Revelation 22:19 reads "tree of life" in all the Greek manuscripts …

Revelation 22:19 (NAS95) – and if anyone takes away from the words of the book of this prophecy, God will take away his part from the tree of life and from the holy city, which are written in this book.
You can verify this by consulting various translations of the Bible… the NIV, NASB, etc. Dr. Robert C. Newman writes "The reading ‘book of life’ in Rev. 22:19 is found in no Greek manuscript." (Dr. Allan A. MacRae and Dr. Robert C. Newman, Facts on the Textus Receptus and the King James Version, Anaheim: Foundation Press, 1975.)

There is no passage which, in the Greek, says that God will remove a person’s name from His book of life. Nor is there any passage which says that God writes our names in the book of life when we are saved.

The names in the book of life have been written there from the foundation of the world! Scripture says that, when the Antichrist appears, if anyone’s name has not been written in the book of life from the foundation of the world, that person will follow the Antichrist and worship him…

Revelation 13:8 – All who dwell on the earth will worship him, everyone whose name has not been written from the foundation of the world in the book of life of the Lamb who has been slain.

Revelation 17:8 – "The beast that you saw was, and is not, and is about to come up out of the abyss and go to destruction. And those who dwell on the earth, whose name has not been written in the book of life from the foundation of the world, will wonder when they see the beast, that he was and is not and will come.

Hebrews 6:4-6, describes certain ones who were "once enlightened" and "have tasted the heavenly gift" and "have been made partakers of the Holy Spirit," and speaks of them as "falling away."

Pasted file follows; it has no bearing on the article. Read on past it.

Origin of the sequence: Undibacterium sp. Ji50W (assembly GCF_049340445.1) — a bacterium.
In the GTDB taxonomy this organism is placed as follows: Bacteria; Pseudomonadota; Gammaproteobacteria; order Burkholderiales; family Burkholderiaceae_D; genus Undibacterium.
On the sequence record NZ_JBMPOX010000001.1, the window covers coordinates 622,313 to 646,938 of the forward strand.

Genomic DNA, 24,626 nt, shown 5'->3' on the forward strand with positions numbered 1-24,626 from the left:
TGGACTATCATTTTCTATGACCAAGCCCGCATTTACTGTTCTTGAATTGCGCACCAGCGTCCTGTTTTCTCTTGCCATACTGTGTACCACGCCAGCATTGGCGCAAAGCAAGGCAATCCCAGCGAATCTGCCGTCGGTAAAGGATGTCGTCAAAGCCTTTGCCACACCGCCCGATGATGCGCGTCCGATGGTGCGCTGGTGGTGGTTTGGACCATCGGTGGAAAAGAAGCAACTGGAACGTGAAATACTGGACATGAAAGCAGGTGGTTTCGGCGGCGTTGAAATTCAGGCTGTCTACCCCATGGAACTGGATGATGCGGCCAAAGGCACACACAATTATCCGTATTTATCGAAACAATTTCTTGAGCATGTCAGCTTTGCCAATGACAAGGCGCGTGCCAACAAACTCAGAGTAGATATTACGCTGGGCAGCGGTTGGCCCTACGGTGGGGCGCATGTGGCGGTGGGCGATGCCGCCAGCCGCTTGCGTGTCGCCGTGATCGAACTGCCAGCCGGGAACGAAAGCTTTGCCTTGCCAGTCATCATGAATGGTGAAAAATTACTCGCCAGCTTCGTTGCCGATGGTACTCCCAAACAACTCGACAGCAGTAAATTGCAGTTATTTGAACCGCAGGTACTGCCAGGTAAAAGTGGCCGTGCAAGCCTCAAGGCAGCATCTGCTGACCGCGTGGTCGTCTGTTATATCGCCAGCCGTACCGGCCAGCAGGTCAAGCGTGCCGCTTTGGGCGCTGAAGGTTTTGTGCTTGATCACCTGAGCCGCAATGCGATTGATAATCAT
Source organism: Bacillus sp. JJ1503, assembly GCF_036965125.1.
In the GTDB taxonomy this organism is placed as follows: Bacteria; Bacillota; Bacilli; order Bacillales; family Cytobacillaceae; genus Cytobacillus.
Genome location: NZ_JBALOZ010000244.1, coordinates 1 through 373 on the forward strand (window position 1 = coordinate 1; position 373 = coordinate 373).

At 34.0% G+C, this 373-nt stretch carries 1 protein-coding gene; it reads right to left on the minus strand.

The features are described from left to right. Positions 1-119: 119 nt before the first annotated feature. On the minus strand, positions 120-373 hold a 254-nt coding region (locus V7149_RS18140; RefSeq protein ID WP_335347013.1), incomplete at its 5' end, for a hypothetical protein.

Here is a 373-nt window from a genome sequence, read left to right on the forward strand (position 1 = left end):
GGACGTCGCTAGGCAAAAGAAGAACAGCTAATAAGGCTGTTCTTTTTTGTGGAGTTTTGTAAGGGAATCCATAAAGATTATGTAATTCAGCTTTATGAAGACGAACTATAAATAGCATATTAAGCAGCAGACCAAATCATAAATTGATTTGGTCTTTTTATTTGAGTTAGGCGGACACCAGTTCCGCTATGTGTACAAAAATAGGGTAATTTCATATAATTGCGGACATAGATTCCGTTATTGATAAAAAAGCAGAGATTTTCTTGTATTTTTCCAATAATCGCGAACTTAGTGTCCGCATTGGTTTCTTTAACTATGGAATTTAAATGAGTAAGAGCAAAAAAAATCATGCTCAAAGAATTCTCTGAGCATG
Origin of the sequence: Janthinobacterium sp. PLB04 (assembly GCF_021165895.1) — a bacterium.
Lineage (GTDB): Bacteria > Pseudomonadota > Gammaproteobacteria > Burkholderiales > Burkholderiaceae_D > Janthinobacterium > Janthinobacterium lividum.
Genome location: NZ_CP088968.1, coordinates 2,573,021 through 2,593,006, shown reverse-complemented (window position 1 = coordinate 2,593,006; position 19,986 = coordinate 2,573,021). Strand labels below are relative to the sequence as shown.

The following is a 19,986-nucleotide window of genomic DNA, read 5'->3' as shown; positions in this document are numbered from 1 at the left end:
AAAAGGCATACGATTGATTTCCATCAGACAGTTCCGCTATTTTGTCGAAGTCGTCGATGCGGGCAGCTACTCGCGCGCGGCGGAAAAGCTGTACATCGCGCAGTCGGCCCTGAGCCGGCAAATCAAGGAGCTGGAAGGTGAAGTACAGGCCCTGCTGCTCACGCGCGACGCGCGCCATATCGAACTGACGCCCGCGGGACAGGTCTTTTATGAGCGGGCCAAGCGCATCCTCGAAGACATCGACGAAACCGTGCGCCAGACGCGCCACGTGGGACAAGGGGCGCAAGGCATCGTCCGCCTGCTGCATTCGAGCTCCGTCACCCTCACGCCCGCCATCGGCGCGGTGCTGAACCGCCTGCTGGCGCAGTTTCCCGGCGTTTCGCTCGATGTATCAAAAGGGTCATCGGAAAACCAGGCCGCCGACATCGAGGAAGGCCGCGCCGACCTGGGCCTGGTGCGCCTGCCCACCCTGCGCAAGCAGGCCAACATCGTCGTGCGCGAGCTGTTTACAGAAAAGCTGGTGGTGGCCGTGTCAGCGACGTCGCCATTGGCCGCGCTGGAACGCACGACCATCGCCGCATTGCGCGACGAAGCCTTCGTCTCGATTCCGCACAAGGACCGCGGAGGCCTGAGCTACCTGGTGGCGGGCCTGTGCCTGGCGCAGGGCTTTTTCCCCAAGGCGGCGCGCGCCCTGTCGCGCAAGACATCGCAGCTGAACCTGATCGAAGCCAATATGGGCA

The word "enlightened" does not mean "made alive." It comes from a word for "light," not "life." It is true that these people had received certain "light" or "understanding," and had even participated in the miraculous gifts given by the Holy Spirit. Yet they did not possess a changed heart. They "fell away" from the light they had received, and from the faith they had professed. However, they were never truly saved, because the writer of Hebrews says, in verse 9, "But, beloved, we are convinced of better things concerning you, and things that accompany salvation, though we are speaking in this way."

The advantages of enlightenment, tasting the heavenly gifts, etc., as wonderful as they were, did not constitute "things that accompany salvation." The writer was convinced of better things than these concerning his readers.

This passage has often been misunderstood due, in large part, to the assumption that "partakers of the Holy Spirit" refers to their having been regenerated by the Holy Spirit. However, this expression means only that they had received certain miraculous powers of the Holy Spirit, such as the ability to speak in tongues. It is often assumed that only a true believer could ever possess such gifts, but there are scriptural examples of unbelievers who possessed these gifts.

For example, Judas possessed the miraculous gifts. Matthew 10:1 says that Jesus gave to all twelve disciples the power to cast out demons and to heal the sick. If Judas had not received these powers along with the other eleven, they surely would have been suspicious of Judas. Yet, when Jesus announced in Matthew 26:21 that one of them would betray Him, none of them suspected Judas, but instead exclaimed "Surely not I, Lord?" (verse 22). There is absolutely no question that Judas possessed the miraculous gifts, but was never saved.

Another example is given in Matthew 12:24-27, when our Lord responded to the charge that He cast out demons by the power of Beelzebul. He answered by asking them "If I by Beelzebul cast out demons, by whom do your sons cast them out?" (Matthew 12:27). He suggests that the Jewish priests were able to cast out demons by the power of the Holy Spirit, even though many of these priests were unsaved.